The trials and tribulations of turning your hobby into a business: Part 1

Business Embroidery Imposter Syndrome

A little background...

Embroidery was still very new to me when my little business started by accident. I had begun to teach myself cross-stitch and hand embroidery in the evenings because my 9-5 office job was dull and not fulfilling me. It was a great hobby! Easy to learn through YouTube videos, inexpensive materials and I could do it all whilst watching TV.

Only 3 months after first picking up my needle and thread, I opened an Etsy shop selling my hand embroidered t-shirts. Delicious Monster Tea started as a very, very small side hustle and a way to earn a little pocket money. But slowly it grew and grew. I started my own website. Fearne Cotton wore one of my t-shirts. In December 2017, I was still working my 9-5 job and running a thriving creative business in the evenings and weekends. I was working 80-90 hours a week. It nearly broke me, but I'm so glad that I put that ground work in because 6 months later I had quit my office job to focus on the business full-time.

fearne cotton wearing I'd rather be in Ibiza hand embroidered t-shirt

Imposter syndrome

When I quit my job to single-handedly run an embroidery business, it was only 2 years since I had first started to learn hand embroidery. I was, and still am, 100% self taught. I hadn't had those years of toiling away in private, making mistakes and learning from them. All my mistakes were happening within the business, something that is very clear when I look back at some of the very first products I made and sold!

All of this meant that my confidence in my embroidery skills was low. I could do back stitch and I could have a bash at satin stitch, but that was about it. I wasn't confident enough to try different techniques, and I definitely didn't feel able to call myself an 'embroiderer' or feel comfortable to join in with other embroiderers on Instagram and in Facebook groups. *Imposter syndrome claxon.* So I didn't! I kept on doing what I was doing, sticking to what I knew. I felt very lucky to be able to have made my hobby into a business, but I think that if I had kept it as a hobby my skills would have developed very differently.

Growing confidence

I can't pinpoint exactly what changed things for me, but I think I'd attribute it to a mixture of external validation (people on the internet saying they liked the things I made!) and internal validation (being self employed and working alone helped enormously in terms of having time to develop and work on my own feelings of self worth). In January 2019, I had a creative idea. My brain's normal reaction to such an idea was "Oh, how nice. Such a shame you don't have the skills to do that." But this time was different! My brain said "Excellent! Give it a go!"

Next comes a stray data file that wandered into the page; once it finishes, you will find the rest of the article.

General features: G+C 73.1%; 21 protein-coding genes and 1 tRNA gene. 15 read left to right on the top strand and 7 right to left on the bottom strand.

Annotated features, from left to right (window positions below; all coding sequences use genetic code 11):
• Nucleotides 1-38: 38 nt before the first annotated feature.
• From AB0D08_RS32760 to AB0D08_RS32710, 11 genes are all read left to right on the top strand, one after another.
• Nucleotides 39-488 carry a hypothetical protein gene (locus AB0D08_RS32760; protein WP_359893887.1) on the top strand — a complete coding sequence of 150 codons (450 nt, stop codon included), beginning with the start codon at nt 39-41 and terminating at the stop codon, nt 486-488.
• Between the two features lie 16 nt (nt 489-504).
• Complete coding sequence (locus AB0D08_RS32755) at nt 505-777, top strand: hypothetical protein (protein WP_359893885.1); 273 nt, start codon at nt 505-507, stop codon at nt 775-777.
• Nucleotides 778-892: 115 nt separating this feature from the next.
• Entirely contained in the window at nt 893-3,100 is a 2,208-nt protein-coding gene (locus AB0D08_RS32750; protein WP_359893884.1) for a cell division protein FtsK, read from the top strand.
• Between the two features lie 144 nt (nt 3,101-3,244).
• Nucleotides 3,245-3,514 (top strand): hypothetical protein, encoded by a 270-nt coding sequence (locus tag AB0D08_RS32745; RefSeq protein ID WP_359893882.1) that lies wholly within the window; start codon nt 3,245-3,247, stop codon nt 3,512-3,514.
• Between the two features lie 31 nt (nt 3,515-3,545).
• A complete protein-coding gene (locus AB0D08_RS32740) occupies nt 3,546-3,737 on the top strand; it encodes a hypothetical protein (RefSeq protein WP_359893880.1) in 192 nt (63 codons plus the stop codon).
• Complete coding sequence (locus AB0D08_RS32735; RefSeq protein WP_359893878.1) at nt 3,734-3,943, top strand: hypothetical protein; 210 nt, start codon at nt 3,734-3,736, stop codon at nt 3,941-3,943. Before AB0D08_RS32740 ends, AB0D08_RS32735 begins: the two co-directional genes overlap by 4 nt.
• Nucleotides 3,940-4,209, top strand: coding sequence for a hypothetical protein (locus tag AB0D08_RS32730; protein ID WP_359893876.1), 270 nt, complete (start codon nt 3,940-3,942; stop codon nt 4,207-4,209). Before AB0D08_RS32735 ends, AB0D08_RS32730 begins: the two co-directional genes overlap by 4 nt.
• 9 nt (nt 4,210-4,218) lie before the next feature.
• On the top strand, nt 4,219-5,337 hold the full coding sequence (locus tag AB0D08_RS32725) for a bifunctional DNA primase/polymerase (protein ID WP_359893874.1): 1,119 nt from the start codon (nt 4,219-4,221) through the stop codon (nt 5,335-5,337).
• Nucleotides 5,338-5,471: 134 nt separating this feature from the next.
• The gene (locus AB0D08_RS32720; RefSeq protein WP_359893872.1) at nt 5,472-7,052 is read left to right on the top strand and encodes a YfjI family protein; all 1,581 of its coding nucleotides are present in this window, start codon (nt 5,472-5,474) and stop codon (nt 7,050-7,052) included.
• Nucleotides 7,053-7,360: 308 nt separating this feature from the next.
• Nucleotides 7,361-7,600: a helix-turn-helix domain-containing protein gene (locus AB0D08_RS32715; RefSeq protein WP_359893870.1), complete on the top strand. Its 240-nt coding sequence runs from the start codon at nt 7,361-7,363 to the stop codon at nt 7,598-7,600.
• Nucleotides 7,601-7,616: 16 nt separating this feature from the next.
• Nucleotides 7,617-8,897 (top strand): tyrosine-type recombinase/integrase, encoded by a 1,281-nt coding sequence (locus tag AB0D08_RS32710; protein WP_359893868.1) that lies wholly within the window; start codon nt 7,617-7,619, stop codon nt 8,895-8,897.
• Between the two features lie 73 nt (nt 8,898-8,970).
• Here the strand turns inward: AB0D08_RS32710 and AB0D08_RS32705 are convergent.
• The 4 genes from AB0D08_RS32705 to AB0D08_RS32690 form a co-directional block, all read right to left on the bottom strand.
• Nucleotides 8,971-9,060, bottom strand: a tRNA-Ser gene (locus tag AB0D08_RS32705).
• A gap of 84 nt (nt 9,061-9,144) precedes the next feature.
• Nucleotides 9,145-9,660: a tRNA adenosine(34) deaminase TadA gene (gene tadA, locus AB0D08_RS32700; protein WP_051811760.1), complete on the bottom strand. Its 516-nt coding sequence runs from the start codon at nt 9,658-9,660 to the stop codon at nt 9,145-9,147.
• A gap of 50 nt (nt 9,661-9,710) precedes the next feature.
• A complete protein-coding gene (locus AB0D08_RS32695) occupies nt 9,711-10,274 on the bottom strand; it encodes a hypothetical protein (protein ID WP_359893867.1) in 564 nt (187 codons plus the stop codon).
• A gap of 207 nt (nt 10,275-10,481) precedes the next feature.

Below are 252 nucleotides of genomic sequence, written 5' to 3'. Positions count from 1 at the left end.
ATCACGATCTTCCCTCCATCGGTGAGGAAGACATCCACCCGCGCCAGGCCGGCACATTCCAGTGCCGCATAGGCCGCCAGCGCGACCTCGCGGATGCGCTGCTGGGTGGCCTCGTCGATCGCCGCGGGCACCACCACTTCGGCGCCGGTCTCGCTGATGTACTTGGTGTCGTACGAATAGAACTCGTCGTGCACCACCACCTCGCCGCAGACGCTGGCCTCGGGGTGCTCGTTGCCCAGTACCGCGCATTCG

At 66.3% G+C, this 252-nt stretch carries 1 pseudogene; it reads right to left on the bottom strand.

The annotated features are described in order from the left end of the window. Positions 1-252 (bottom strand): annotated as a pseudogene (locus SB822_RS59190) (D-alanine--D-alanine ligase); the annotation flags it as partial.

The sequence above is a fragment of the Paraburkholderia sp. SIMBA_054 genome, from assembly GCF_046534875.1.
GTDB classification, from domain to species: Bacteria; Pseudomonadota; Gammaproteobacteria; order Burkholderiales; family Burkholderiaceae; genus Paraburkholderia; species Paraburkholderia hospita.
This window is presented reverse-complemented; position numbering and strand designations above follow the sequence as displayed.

botanical hand embroidery daisies and buttercups

The idea was a fully hand illustrated and hand embroidered calendar for 2021. I began to create each page month-by-month in real time. Each page was filled with hand embroidered illustrations of the wild flowers in season that month, and I planned to add information on sunrise and sunset times, the moon phases, and other details of seasonal change.

When I first had the idea for the calendar, it was a personal project. I planned to create something for myself - after all, embroidery had started as my hobby! I was very, very excited. But then, along the way, I started sharing the idea as part of my work and it morphed into something else - a product. I planned to photograph each page and create a printed version that would be available to buy.

botanical hand embroidery red campion

Slowly I began to lose my passion for the project as it turned into a work commitment and the time involved started to feel like a chore. After Christmas I was so behind - I had about 60 hours of embroidery to do on the calendar in order to 'catch up' - I was dreading it. I'm pretty sure you're not supposed to dread time spent on your hobbies! I had no excitement for it, despite the fact that it was supposed to be a passion project. So, I just stopped!

botanical hand embroidery autumn wild flowers cow parsnip seed heads

Quitting is not failure

Sometimes it's difficult to stop doing things you don't enjoy, but despite quitting when something is unfinished, there will always be something that you've learnt along the way that will be transferable into other areas of your life. Despite having a half finished calendar sat in a box, I have learnt lots of new embroidery techniques, I have built confidence in my design and embroidery skills, and I've discovered a new passion for botanical embroidery which has sparked several commissions (including a wedding dress!) and of course, the flower t-shirts!

hand embroidered daffoil organic cotton black t-shirt

I've also learnt an important lesson about creative hobbies. When I first started the business, embroidery was my hobby. It slowly morphed into a side hustle and now it's my full-time job. But when your hobby is also your source of income, it can be difficult to separate work from down-time. The calendar was supposed to be a down-time project - hobby embroidery, not work embroidery. But the boundaries blurred and it accidentally turned into work embroidery, and I think that's where it went wrong for me. I'm trying to remind myself that it's OK to create just to create - not everything that I embroider has to be for work.

I'm also going to try and find some new creative outlets that aren't related to work at all so that the boundaries don't blur too much - pottery is top of my list!

Newer Post

Leave a comment

Please note, comments must be approved before they are published.